Friday, August 29, 2008

New Dubai Registration Law To Curb Speculation

Source : The Business Times, August 28, 2008

Sales of unfinished properties must be registered before they can be resold

(DUBAI) Dubai has issued a new law to regulate the sale of real estate still under construction in an effort to curb speculation that has sent property prices in the Gulf Arab emirate skyrocketing, an official said on Tuesday.

Upside: Dubai property prices will probably jump 35 per cent this year and another 8.5 per cent in 2009, according to a poll

Under the law issued this week, sales of off-plan properties in Dubai must be registered with the department before they can be resold, Marwan bin Ghalita, chief executive of the Dubai Real Estate Regulatory Authority (RERA), said.

Standard Chartered Bank warned in July that Dubai's property market showed signs of overheating as speculators betting on quick gains inflate prices of units still under construction.

'It will help to curb speculation,' Mr Marwan said of the mew law. 'In Dubai we are introducing laws step by step . . . Now everything is going to be transparent because it is with the Land Department.'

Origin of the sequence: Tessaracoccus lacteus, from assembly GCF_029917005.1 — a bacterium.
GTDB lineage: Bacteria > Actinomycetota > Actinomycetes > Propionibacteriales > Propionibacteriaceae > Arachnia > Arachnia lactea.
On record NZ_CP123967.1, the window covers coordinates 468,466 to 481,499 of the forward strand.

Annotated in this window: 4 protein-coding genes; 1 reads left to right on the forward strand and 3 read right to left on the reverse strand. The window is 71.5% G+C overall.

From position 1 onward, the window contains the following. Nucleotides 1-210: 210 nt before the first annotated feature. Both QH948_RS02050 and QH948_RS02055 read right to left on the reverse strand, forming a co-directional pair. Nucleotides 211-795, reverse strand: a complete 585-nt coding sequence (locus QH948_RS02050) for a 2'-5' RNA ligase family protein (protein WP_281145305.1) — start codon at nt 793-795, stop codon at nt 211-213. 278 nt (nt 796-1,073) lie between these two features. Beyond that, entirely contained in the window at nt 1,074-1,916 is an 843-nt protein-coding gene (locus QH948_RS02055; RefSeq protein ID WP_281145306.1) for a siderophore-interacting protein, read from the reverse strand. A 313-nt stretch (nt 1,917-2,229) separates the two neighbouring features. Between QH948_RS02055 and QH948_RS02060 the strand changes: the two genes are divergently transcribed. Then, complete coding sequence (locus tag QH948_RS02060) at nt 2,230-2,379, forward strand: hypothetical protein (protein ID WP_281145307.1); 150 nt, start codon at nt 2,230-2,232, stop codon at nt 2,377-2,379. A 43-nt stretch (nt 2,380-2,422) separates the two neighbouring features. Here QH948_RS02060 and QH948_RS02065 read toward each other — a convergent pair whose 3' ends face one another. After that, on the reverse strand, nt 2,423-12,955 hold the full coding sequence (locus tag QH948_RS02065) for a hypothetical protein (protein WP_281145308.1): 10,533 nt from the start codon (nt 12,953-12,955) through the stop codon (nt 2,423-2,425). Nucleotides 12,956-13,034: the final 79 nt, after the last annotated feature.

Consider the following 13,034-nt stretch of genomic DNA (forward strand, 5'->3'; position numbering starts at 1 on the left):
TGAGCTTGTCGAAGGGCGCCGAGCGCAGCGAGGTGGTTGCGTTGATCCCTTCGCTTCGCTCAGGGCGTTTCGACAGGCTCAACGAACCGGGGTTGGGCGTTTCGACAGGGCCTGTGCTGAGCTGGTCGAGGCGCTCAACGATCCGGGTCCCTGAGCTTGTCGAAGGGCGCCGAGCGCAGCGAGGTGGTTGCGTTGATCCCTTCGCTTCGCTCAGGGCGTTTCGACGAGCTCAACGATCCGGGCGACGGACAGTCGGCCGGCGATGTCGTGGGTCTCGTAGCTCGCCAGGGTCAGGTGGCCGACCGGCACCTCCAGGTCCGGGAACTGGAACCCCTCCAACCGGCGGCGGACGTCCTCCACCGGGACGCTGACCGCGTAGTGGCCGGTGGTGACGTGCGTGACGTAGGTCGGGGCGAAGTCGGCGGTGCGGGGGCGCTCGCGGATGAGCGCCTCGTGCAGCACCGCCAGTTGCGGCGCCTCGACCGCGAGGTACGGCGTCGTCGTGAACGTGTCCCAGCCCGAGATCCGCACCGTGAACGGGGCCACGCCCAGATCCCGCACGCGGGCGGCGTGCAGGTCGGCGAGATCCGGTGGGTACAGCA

Dubai property prices have surged 79 per cent since the beginning of 2007, Morgan Stanley said earlier in the month.

Demand for real estate in Dubai, home to the world's tallest tower and three man-made islands in the shape of palms, has surged since the government first allowed foreigners to invest in properties in 2002.

The government passed a freehold property law in 2006 granting foreigners the right to own properties at selected developments.

The off-plan law follows the issuance of a mortgage law last week as part of a drive to regulate the Gulf Arab business hub's booming real estate sector.

It will also prevent master and sub-developers from charging transfer fees on off-plan sales, Mr Marwan said. Developers however can be paid administration fees of 1,000-3,000 dirhams (S$386-1,157) for each transaction after approval by the Land Department, he said.

Property prices will probably jump 35 per cent this year and another 8.5 per cent in 2009, when they are expected to peak as Dubai takes measures to weed out short-term speculators, a Reuters poll showed on Tuesday.

The analysts said property prices would fall at least 15 per cent from peak to trough. -- Reuters

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